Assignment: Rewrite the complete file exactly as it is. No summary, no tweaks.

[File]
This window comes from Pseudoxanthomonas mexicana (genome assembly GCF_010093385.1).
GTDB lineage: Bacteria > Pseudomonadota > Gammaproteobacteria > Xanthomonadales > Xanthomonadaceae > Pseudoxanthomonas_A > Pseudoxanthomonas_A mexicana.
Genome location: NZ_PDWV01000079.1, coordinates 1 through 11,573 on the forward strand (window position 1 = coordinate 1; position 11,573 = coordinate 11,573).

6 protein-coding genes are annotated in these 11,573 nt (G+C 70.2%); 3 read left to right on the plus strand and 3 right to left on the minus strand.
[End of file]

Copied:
This window comes from Pseudoxanthomonas mexicana (genome assembly GCF_010093385.1).
GTDB lineage: Bacteria > Pseudomonadota > Gammaproteobacteria > Xanthomonadales > Xanthomonadaceae > Pseudoxanthomonas_A > Pseudoxanthomonas_A mexicana.
Genome location: NZ_PDWV01000079.1, coordinates 1 through 11,573 on the forward strand (window position 1 = coordinate 1; position 11,573 = coordinate 11,573).

6 protein-coding genes are annotated in these 11,573 nt (G+C 70.2%); 3 read left to right on the plus strand and 3 right to left on the minus strand.